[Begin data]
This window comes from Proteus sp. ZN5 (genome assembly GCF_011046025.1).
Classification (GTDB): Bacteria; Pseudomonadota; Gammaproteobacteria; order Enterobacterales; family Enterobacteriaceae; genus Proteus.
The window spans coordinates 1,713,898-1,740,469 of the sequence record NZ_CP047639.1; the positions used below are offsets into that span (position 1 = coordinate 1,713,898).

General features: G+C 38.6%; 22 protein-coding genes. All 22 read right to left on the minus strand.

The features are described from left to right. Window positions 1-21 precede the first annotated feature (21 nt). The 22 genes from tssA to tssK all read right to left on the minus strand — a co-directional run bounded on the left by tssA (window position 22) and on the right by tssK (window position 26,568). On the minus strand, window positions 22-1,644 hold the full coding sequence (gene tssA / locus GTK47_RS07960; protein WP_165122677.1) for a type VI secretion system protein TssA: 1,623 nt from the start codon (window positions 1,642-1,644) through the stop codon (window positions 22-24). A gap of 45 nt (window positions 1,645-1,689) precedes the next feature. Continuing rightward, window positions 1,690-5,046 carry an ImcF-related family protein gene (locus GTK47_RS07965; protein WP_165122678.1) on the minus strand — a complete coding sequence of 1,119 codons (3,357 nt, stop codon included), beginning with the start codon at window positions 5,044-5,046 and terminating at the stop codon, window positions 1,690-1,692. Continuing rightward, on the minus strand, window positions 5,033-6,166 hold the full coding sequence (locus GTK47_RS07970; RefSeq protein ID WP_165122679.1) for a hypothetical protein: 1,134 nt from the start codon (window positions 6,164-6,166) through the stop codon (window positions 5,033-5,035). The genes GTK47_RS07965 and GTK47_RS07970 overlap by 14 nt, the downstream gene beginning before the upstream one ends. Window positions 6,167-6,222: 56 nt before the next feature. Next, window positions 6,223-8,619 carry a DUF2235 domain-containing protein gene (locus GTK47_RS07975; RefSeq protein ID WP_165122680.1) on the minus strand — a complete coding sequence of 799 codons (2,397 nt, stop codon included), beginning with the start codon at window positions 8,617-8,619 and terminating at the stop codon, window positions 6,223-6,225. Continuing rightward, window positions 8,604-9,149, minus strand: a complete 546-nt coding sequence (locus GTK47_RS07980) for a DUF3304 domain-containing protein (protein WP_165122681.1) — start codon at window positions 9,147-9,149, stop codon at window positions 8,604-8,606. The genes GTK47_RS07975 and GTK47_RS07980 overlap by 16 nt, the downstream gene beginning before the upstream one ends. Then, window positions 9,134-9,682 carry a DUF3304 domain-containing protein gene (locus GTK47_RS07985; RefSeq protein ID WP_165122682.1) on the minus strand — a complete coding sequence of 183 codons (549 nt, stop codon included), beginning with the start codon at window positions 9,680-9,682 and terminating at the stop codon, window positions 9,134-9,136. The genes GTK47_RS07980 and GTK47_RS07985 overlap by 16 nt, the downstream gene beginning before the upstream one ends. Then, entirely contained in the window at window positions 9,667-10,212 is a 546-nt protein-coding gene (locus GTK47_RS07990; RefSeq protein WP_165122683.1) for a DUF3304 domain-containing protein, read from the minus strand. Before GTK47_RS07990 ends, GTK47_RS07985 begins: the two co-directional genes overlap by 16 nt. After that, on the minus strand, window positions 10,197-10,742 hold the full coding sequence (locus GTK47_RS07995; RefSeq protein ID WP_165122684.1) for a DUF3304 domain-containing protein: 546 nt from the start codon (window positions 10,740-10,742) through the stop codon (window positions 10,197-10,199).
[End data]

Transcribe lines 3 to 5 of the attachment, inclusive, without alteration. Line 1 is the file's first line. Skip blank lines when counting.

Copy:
The window spans coordinates 1,713,898-1,740,469 of the sequence record NZ_CP047639.1; the positions used below are offsets into that span (position 1 = coordinate 1,713,898).

General features: G+C 38.6%; 22 protein-coding genes. All 22 read right to left on the minus strand.

The features are described from left to right. Window positions 1-21 precede the first annotated feature (21 nt). The 22 genes from tssA to tssK all read right to left on the minus strand — a co-directional run bounded on the left by tssA (window position 22) and on the right by tssK (window position 26,568). On the minus strand, window positions 22-1,644 hold the full coding sequence (gene tssA / locus GTK47_RS07960; protein WP_165122677.1) for a type VI secretion system protein TssA: 1,623 nt from the start codon (window positions 1,642-1,644) through the stop codon (window positions 22-24). A gap of 45 nt (window positions 1,645-1,689) precedes the next feature. Continuing rightward, window positions 1,690-5,046 carry an ImcF-related family protein gene (locus GTK47_RS07965; protein WP_165122678.1) on the minus strand — a complete coding sequence of 1,119 codons (3,357 nt, stop codon included), beginning with the start codon at window positions 5,044-5,046 and terminating at the stop codon, window positions 1,690-1,692. Continuing rightward, on the minus strand, window positions 5,033-6,166 hold the full coding sequence (locus GTK47_RS07970; RefSeq protein ID WP_165122679.1) for a hypothetical protein: 1,134 nt from the start codon (window positions 6,164-6,166) through the stop codon (window positions 5,033-5,035). The genes GTK47_RS07965 and GTK47_RS07970 overlap by 14 nt, the downstream gene beginning before the upstream one ends. Window positions 6,167-6,222: 56 nt before the next feature. Next, window positions 6,223-8,619 carry a DUF2235 domain-containing protein gene (locus GTK47_RS07975; RefSeq protein ID WP_165122680.1) on the minus strand — a complete coding sequence of 799 codons (2,397 nt, stop codon included), beginning with the start codon at window positions 8,617-8,619 and terminating at the stop codon, window positions 6,223-6,225. Continuing rightward, window positions 8,604-9,149, minus strand: a complete 546-nt coding sequence (locus GTK47_RS07980) for a DUF3304 domain-containing protein (protein WP_165122681.1) — start codon at window positions 9,147-9,149, stop codon at window positions 8,604-8,606. The genes GTK47_RS07975 and GTK47_RS07980 overlap by 16 nt, the downstream gene beginning before the upstream one ends. Then, window positions 9,134-9,682 carry a DUF3304 domain-containing protein gene (locus GTK47_RS07985; RefSeq protein ID WP_165122682.1) on the minus strand — a complete coding sequence of 183 codons (549 nt, stop codon included), beginning with the start codon at window positions 9,680-9,682 and terminating at the stop codon, window positions 9,134-9,136. The genes GTK47_RS07980 and GTK47_RS07985 overlap by 16 nt, the downstream gene beginning before the upstream one ends. Then, entirely contained in the window at window positions 9,667-10,212 is a 546-nt protein-coding gene (locus GTK47_RS07990; RefSeq protein WP_165122683.1) for a DUF3304 domain-containing protein, read from the minus strand. Before GTK47_RS07990 ends, GTK47_RS07985 begins: the two co-directional genes overlap by 16 nt. After that, on the minus strand, window positions 10,197-10,742 hold the full coding sequence (locus GTK47_RS07995; RefSeq protein ID WP_165122684.1) for a DUF3304 domain-containing protein: 546 nt from the start codon (window positions 10,740-10,742) through the stop codon (window positions 10,197-10,199).